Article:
Recognizing that the local Church in Kenya has the best understanding of the needs of its people, and seeking to empower the Church and Christian ministries and the people they serve, CICO supports Orders and groups already working in Kenya to provide assistance such as food, clothing, shelter, medical care, education, economic opportunities, counseling, and spiritual care. CICO’s goal is not just to alleviate poverty, but to eliminate the factors that cause it. “Cross International,” the organization declares in its strategic plan, “is committed to working itself out of existence.”


fter about a two-hour drive from Nairobi, Fortune, Cavnar, and Merrill arrive at the Baraka (“Blessing” in Swahili) Catholic Kindergarten, a stone building constructed with Cross International financing that primarily serves low-income Maasai families in the parish. Children ages 3 to 6 clad in red and blue uniforms spill out of brightly decorated classrooms and into the sunlit yard for a short performance for the visitors and for their parents, who have also come to watch.

As the children perform poems and songs such as “Jesus Loves Me” and “There Was an Old Woman Who Lived in a Shoe,” their energy belies the fact that earlier that morning, some of them walked as far as three miles to get to school. They think little of it, says the manager of the kindergarten, Sister Eliza Wambui, DHM; the Maasai are famous for being excellent walkers. “But you feel for them,” she says, “because they’re still young.”

A day with the Maasai

Standing here in the brightly lit schoolyard watching the children with their happy, healthy faces and hearing their innocent, youthful voices raised in song, it is difficult to reconcile such a hopeful sight with all the difficulties these children face. It can be easy to forget, for instance, that without the school feeding program Cross finances, these 65 children would have to rely on what their families can provide: milk and ugali — a popular African starch — perhaps only once a day. It’s hard to imagine that some of these shy, bright-eyed little girls, or others like them in the Maasai community, will mark their passage to adulthood with ritual genital mutilation, and be married off at a young age to much older men who may already have other wives. It’s hard to imagine that, years from now, one of these young boys might return home one day to find that, despite his wishes for a monogamous Catholic marriage, his father has brought home a second bride for him, one he would be hard-pressed to refuse without causing insult.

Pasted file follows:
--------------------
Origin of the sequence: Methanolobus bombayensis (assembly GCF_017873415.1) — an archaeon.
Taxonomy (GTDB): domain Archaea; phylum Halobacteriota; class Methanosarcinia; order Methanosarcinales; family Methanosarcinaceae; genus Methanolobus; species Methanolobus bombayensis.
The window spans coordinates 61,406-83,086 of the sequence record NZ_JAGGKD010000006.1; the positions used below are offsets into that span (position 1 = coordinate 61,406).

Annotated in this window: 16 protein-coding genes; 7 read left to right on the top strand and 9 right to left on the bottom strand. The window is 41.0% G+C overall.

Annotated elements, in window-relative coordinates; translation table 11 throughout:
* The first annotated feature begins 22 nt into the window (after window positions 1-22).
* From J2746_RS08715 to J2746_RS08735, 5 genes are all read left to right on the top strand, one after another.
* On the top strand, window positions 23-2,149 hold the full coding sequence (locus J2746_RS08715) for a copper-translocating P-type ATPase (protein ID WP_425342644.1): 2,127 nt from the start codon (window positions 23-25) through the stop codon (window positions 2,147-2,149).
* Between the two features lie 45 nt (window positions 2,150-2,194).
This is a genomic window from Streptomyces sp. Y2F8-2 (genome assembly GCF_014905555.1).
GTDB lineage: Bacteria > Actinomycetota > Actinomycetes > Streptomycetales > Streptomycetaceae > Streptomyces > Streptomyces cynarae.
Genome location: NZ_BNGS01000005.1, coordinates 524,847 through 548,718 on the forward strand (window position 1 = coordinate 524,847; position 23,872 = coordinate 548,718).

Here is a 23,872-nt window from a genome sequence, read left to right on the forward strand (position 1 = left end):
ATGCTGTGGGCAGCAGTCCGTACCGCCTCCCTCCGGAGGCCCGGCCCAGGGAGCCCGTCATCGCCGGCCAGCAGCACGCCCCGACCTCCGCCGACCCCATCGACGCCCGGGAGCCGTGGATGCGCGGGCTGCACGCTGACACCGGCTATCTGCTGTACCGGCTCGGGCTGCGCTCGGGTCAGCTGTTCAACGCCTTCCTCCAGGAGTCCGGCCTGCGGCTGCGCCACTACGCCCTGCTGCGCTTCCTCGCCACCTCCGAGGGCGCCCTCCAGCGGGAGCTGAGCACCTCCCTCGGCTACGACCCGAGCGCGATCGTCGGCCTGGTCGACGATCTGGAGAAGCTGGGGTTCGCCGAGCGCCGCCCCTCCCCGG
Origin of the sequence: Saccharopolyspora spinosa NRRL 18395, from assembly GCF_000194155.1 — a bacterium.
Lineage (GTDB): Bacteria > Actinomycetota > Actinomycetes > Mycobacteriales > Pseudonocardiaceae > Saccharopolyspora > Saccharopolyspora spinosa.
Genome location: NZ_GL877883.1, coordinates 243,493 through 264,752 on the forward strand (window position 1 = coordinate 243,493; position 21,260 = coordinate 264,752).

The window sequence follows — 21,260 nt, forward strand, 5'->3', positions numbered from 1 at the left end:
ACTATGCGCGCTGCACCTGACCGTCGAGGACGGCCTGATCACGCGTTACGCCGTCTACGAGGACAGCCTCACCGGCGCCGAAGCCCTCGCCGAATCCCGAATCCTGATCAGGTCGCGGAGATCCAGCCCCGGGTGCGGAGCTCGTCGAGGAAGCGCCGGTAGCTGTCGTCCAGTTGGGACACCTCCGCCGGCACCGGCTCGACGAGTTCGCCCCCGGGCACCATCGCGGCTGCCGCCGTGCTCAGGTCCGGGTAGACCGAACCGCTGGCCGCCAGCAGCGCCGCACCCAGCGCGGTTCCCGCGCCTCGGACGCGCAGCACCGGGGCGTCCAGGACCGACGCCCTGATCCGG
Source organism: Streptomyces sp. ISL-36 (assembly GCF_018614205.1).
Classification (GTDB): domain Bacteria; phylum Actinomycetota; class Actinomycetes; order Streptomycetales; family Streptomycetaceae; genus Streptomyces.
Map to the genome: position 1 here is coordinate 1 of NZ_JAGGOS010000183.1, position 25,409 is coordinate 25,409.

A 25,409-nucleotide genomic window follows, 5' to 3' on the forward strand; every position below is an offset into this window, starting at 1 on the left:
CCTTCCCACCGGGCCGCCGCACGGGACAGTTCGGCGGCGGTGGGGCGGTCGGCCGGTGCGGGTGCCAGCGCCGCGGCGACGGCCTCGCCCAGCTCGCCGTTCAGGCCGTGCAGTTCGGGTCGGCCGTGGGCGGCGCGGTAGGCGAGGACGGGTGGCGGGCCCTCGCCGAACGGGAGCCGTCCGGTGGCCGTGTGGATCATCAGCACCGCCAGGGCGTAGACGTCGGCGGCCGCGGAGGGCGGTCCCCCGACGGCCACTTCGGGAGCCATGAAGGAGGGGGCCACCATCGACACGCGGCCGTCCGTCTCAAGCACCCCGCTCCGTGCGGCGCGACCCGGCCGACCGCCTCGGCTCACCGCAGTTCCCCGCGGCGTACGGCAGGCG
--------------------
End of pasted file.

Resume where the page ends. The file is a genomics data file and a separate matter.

or are such issues faced only by the Maasai. “You have men wearing three-piece suits working in Nairobi, but they live in the villages,” says Dr. Susan Nagele, a Maryknoll lay missioner and head doctor at Kiminini Cottage Hospital in Kitale. “They can have many wives, they get a dowry, and [a wife] is his property. She does what you tell her to do.”